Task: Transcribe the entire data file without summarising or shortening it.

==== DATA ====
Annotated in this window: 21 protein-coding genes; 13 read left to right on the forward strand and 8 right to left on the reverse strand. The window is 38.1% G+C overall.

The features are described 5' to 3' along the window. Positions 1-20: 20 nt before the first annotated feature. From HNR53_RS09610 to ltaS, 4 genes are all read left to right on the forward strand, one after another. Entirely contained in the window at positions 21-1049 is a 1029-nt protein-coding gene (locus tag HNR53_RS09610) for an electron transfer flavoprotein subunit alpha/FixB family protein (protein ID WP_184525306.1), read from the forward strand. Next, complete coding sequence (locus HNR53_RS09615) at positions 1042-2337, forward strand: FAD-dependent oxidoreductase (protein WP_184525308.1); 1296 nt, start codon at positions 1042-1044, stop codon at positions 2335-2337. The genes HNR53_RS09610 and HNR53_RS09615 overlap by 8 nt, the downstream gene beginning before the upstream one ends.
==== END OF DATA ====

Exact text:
Annotated in this window: 21 protein-coding genes; 13 read left to right on the forward strand and 8 right to left on the reverse strand. The window is 38.1% G+C overall.

The features are described 5' to 3' along the window. Positions 1-20: 20 nt before the first annotated feature. From HNR53_RS09610 to ltaS, 4 genes are all read left to right on the forward strand, one after another. Entirely contained in the window at positions 21-1049 is a 1029-nt protein-coding gene (locus tag HNR53_RS09610) for an electron transfer flavoprotein subunit alpha/FixB family protein (protein ID WP_184525306.1), read from the forward strand. Next, complete coding sequence (locus HNR53_RS09615) at positions 1042-2337, forward strand: FAD-dependent oxidoreductase (protein WP_184525308.1); 1296 nt, start codon at positions 1042-1044, stop codon at positions 2335-2337. The genes HNR53_RS09610 and HNR53_RS09615 overlap by 8 nt, the downstream gene beginning before the upstream one ends.